mechanical to electrical : generator
chemical to thermal : combustion
thermal to chemical : growth of plants
The unit of force is Newton.
1 Newton accellaretes a mass of 1 kg. by 1 m/s^{2} (in case of no friction).
A mass of 1kg. on earth experiences a gravitational force of 9,8 Newton.
The unit of energy is Joule.
In the case of mechanical energy:
If a force of 1 Newton moves an object over 1 meter, the required amount of energy is 1 Joule.
This energy is lost as (friction) heat.
Energy E = F.d (Joule) if a force F moves an object over a distance d.
Energy per second is called power.
If a constant power is used during s seconds, the total energy
The unit of power is Watt. 1 watt = 1 Joule / second.
Because 1 Watt is very little power, the power of electric stoves or motors is indicated in kiloWatt (kW).
But 1 kW during 1 second is still a small amount of energy.
Electric companies therefore count in kWh, kiloWatt * hours. so,
1 kWh = 1000*3600 = 3,6MJ.....{3,6 megaJoule}
The average use of a household in the Netherlands is : 10kWh = 36MJ per day.
Liquid fuels
One liter gasoline produces 30MJ when combusted, so a household would need a tank of 1,2 liters daily.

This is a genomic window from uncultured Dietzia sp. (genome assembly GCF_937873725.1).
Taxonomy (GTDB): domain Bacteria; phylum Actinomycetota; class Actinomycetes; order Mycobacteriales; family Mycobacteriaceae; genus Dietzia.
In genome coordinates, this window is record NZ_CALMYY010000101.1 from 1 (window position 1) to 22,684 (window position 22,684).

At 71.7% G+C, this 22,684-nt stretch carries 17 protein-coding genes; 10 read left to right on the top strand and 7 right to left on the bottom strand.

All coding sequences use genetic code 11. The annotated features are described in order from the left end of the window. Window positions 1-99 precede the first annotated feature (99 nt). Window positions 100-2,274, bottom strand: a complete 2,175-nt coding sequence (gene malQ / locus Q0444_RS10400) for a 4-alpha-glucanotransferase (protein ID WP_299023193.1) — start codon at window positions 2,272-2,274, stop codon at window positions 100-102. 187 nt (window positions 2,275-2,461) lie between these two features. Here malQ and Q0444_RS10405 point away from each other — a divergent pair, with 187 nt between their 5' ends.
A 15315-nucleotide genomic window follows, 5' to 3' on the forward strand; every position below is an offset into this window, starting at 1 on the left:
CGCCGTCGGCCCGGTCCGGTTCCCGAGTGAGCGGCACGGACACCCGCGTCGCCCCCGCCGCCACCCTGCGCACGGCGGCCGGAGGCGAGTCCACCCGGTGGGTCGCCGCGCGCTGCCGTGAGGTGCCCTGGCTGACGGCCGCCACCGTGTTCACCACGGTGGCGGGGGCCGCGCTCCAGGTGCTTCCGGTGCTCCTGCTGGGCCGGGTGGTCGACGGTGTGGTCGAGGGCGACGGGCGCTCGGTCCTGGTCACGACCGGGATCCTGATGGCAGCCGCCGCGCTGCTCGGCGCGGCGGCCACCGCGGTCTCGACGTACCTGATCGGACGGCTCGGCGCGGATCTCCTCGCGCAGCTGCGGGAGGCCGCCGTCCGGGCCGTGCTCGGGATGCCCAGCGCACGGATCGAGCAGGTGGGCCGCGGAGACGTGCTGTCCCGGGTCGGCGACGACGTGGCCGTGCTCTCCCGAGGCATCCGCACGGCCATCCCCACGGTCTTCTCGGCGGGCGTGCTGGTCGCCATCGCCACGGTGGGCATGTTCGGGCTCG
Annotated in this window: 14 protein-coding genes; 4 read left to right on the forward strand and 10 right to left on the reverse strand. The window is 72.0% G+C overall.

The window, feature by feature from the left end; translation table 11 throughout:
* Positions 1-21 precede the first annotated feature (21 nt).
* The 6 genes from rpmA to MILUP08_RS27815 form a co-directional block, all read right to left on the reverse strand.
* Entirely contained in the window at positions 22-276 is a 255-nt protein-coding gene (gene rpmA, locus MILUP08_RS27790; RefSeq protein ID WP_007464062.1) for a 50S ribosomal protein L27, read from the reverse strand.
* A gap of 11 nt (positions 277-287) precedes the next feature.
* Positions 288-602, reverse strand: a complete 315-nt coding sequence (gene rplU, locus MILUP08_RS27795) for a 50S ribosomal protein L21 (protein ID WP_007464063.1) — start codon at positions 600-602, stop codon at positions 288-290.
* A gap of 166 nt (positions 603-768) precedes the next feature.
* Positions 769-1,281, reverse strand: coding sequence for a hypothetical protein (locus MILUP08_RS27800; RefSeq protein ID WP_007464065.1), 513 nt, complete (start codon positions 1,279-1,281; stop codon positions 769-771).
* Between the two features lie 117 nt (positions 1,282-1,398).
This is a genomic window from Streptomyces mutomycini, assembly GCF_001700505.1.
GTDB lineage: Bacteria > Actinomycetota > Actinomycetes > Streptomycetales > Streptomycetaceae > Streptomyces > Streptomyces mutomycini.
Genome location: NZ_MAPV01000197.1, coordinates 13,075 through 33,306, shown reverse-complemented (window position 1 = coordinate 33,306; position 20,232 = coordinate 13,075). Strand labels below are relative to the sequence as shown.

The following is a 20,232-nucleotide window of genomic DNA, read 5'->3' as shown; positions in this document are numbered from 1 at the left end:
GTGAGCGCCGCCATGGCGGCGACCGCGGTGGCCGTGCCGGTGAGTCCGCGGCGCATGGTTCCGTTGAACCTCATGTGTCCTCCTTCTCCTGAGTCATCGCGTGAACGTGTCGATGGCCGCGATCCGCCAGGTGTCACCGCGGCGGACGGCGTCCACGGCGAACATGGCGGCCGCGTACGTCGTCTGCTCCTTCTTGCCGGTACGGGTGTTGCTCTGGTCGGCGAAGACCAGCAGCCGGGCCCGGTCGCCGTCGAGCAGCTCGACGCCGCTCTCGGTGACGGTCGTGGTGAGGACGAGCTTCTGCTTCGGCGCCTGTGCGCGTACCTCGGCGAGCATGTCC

The energydensity of methanol is only little less: 2 liter is needed for 36MJ of energy.
Methanol may be produced from agricultural waste.
It may be used in fuel cells to generate electricity.
Liquid hydroxen has an energydensity of 8,4MJ / liter.
This seems interesting but problems are big: it can only exist near absolute zero,
about 270 degrees Celsius below zero.
Batteries
The best type of rechargable battery is Liion, having an energydensity of 0,1kWh/kg = 360kJ/kg.
So, a battery of 100 kg. is needed to survive a cloudy day without a breeze.
Gas
Vapoured hydroxen under pressure of 200 bar has an energydensity of 1,9MJ / liter,
this is 16 times less then gasoline.
So for one day, a tank of 19 liters is needed.
Compression needs much energy.